Coming Off the Presses
First, it is important to know that a lot of work has been done already and can be built-upon. More publishers are turning out WWI titles focusing on States, regions, towns, and military installations. Here, I'd like to single out just one publishing collaboration: Arcadia Publishing and The History Press headquartered in Charleston, South Carolina. Together they are the largest and most comprehensive publishers of local and regional books in the United States with a library of more than 12,000 titles. The two imprints publish a combined 900 books each year. Their full collection can be searched at:
Below are examples of two categories of their superbly illustrated World War I monographs. The first image shows their great selection on the training camps built for the Doughboys and were later used for WWII's GIs. While the authors take different approaches, they all cover the building of the camps, the sudden impact of tens of thousands of young men arriving in the area, and details about the particular units that trained on the bases.
The second is a collection of their volumes on how states, sections, and towns experienced the war. You own local library or historical society may already have published similar works on your area.
Local, Regional, and State Efforts Are Getting Under Way Now
One way you can foster interest in America's Great War experience and an appreciation and pride in the nation's heritage is to participate in the many local efforts being initiated around the country. The World War I Centennial Commission has provided a big push for these committees. Below are logos of just a few of the efforts being mounted by states, communities, and ad hoc groups. Try to find out what's going on in your neck of the woods and attend their events. Volunteer to help their efforts if you can.
Never Forget Those Who Served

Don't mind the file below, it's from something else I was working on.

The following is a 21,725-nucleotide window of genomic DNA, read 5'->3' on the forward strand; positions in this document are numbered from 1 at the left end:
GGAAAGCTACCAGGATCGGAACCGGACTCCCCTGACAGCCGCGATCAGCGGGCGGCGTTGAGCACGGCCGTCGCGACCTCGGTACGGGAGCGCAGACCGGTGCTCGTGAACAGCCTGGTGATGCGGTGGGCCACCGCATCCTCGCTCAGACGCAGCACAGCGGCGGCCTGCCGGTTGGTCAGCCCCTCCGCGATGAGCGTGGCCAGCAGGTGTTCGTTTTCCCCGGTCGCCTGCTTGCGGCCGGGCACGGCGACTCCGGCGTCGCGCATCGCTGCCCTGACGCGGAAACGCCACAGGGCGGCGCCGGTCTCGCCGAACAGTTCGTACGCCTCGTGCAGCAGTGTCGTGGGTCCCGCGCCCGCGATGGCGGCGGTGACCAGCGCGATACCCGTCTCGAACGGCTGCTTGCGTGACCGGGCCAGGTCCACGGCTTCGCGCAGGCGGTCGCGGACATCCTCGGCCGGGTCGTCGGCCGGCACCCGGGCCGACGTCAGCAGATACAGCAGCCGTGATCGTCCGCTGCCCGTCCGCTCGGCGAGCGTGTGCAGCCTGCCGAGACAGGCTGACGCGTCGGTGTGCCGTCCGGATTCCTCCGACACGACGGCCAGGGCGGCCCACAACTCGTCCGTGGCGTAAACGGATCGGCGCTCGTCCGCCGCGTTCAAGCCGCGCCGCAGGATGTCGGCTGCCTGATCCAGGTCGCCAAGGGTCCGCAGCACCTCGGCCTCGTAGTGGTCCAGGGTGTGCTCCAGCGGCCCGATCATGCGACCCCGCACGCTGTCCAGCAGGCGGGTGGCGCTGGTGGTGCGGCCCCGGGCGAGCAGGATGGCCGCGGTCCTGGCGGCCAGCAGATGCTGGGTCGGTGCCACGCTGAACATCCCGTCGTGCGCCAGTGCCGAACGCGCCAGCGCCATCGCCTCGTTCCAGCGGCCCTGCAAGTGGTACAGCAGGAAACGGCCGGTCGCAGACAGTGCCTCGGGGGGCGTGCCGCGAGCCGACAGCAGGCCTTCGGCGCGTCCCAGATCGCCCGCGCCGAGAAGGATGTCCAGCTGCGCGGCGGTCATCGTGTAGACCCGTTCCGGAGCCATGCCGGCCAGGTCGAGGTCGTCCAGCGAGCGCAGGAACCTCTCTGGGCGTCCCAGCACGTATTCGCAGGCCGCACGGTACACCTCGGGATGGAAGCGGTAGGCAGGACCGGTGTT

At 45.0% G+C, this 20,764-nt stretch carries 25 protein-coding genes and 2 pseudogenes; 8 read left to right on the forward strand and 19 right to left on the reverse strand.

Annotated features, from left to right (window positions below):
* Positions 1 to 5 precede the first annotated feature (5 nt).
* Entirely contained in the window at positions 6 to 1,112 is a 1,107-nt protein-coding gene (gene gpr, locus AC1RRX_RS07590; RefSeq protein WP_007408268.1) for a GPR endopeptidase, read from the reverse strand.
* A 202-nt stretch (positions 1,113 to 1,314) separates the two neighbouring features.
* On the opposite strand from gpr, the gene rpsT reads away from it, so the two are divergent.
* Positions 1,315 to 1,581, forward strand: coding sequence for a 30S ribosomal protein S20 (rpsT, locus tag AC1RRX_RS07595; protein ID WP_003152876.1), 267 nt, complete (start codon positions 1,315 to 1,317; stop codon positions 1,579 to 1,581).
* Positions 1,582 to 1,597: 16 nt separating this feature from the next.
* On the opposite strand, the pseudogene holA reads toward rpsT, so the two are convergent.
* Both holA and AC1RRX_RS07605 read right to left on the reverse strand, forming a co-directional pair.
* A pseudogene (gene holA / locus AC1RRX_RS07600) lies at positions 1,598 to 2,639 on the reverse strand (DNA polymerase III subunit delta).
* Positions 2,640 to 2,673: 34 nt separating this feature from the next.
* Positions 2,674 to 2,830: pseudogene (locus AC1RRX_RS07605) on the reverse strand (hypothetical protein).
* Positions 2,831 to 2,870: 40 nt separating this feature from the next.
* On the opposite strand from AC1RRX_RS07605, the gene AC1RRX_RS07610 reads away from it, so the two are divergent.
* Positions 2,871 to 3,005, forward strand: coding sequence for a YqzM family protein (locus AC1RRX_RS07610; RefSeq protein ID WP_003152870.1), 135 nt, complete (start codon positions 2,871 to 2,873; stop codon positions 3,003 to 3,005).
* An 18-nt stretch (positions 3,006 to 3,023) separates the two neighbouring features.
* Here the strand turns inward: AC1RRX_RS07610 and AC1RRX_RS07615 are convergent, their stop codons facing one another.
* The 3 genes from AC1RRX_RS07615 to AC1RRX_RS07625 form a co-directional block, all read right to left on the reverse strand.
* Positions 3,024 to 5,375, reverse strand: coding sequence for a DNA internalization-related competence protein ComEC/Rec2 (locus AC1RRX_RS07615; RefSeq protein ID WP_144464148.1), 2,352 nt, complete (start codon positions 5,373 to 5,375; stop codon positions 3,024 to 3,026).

Feel free to download this for your own Centennial Project.
Please mention it's from Worldwar1.com.
August 1916: Falkenhayn Out — Hindenburg In
By the summer of 1916 it was apparent that German Chief of the Imperial Staff Falkenhayn had to go. Behind the scenes all sorts of objections to his policies were being raised, by the field commanders stuck at Verdun and on the Somme, the olympic-caliber backstabbing bureaucrats of the General Staff, industrialists unhappy about the management of the war economy, and an across-the-spectrum coalition of politicians utterly infatuated with the successful commander in the East, Paul von Hindenburg. Also, recent research has suggested that Hindenburg himself was applying considerable pressure for the appointment.
Cult in the Making
A 1915 Magazine Cover
The near disaster of the Brusilov Offensive and Romania's imminent entry into the Allied camp also helped push him out the door. Hindenburg, already the object of a growing personality cult, was the only realistic successor. Naturally he brought along his subordinate, Erich von Ludendorff. They had become "joined at the hip" during the campaigns in Russia and Poland.
They quickly liquidated the dual-problem battles at Verdun and on the Somme and boosted morale throughout the forces. The Kaiser and the politicians were pushed to the background as Hindenburg and Ludendorff assumed almost dictatorial power over both the economy and the nation's war aims. Their isolation from the nation's people and true interests led to their greatest blunder: going on the offensive in the Spring of 1918 in an effort to win an advantageous settlement before the Americans arrived in decisive numbers. Its failure led to a peace in which the Allies dictated all the terms.
Our 2017 Centennial Battlefield Tour Schedule
Valor Tours is happy to announce its 2017 World War I Centennial Battlefield Tours. Our brochure is currently in preparation — subscribers to the Trip-Wire will receive it via email as soon as it is ready. Just click on the "Sign Up" button on the top of the page if you haven't registered yet. Here are some details for you:
8 – 15 May 2017: Flanders 1917 Campaign
Includes: Vimy Ridge, Messines, and Passchendaele
24 July – 3 August 2017: Caporetto and the Italian Front
Includes: The Eleven Battles of the Isonzo, Caporetto 1917, Monte Grappa, and the 1918 Line
The full brochure covering the trip and registration details can now be downloaded at:
This Month's Recommended Books
Addictive World War I Mystery Series
And let me add to the heading: Award-Winning mystery series. Andrew Martin, Jacqueline Winspear and the mother-son team known as Charles Todd are topflight mystery writers who are also outstanding students of the Great War. Shown below are the first volumes of the authors' WWI novels. For World War I buffs (and I assume all Trip-Wire readers are) the texture and details from the war will surely sustain your interest through the first in each series. If you are also a connoisseur of fine mystery tales, you are certain to get hooked and will want more.
Refresh/Reload if Book Covers Do Not Appear
Built Under Fire: The Havrincourt Bridge
The Proud Builders on Their Bridge